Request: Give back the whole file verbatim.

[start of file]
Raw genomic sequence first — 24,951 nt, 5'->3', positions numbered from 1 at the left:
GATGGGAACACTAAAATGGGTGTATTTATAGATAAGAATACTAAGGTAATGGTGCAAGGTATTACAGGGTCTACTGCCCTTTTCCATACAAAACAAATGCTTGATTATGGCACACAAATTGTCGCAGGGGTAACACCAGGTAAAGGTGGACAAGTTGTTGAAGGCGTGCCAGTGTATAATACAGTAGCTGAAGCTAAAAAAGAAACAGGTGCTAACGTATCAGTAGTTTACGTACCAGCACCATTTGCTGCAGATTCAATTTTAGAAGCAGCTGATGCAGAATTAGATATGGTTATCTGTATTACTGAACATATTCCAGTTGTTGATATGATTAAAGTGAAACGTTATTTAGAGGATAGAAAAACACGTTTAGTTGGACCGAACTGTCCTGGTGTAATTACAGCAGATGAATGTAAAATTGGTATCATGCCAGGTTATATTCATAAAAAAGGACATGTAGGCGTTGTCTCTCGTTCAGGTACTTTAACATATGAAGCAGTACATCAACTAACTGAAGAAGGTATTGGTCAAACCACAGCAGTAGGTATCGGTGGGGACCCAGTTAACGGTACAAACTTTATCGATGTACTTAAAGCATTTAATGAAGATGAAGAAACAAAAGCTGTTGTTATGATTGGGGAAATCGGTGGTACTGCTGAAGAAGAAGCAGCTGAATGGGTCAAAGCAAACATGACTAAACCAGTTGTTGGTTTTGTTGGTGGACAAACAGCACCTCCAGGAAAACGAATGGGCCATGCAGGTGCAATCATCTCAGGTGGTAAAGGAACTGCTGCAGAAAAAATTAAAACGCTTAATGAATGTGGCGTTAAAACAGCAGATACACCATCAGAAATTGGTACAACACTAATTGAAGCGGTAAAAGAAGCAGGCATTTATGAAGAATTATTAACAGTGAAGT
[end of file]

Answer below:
Raw genomic sequence first — 24,951 nt, 5'->3', positions numbered from 1 at the left:
GATGGGAACACTAAAATGGGTGTATTTATAGATAAGAATACTAAGGTAATGGTGCAAGGTATTACAGGGTCTACTGCCCTTTTCCATACAAAACAAATGCTTGATTATGGCACACAAATTGTCGCAGGGGTAACACCAGGTAAAGGTGGACAAGTTGTTGAAGGCGTGCCAGTGTATAATACAGTAGCTGAAGCTAAAAAAGAAACAGGTGCTAACGTATCAGTAGTTTACGTACCAGCACCATTTGCTGCAGATTCAATTTTAGAAGCAGCTGATGCAGAATTAGATATGGTTATCTGTATTACTGAACATATTCCAGTTGTTGATATGATTAAAGTGAAACGTTATTTAGAGGATAGAAAAACACGTTTAGTTGGACCGAACTGTCCTGGTGTAATTACAGCAGATGAATGTAAAATTGGTATCATGCCAGGTTATATTCATAAAAAAGGACATGTAGGCGTTGTCTCTCGTTCAGGTACTTTAACATATGAAGCAGTACATCAACTAACTGAAGAAGGTATTGGTCAAACCACAGCAGTAGGTATCGGTGGGGACCCAGTTAACGGTACAAACTTTATCGATGTACTTAAAGCATTTAATGAAGATGAAGAAACAAAAGCTGTTGTTATGATTGGGGAAATCGGTGGTACTGCTGAAGAAGAAGCAGCTGAATGGGTCAAAGCAAACATGACTAAACCAGTTGTTGGTTTTGTTGGTGGACAAACAGCACCTCCAGGAAAACGAATGGGCCATGCAGGTGCAATCATCTCAGGTGGTAAAGGAACTGCTGCAGAAAAAATTAAAACGCTTAATGAATGTGGCGTTAAAACAGCAGATACACCATCAGAAATTGGTACAACACTAATTGAAGCGGTAAAAGAAGCAGGCATTTATGAAGAATTATTAACAGTGAAGT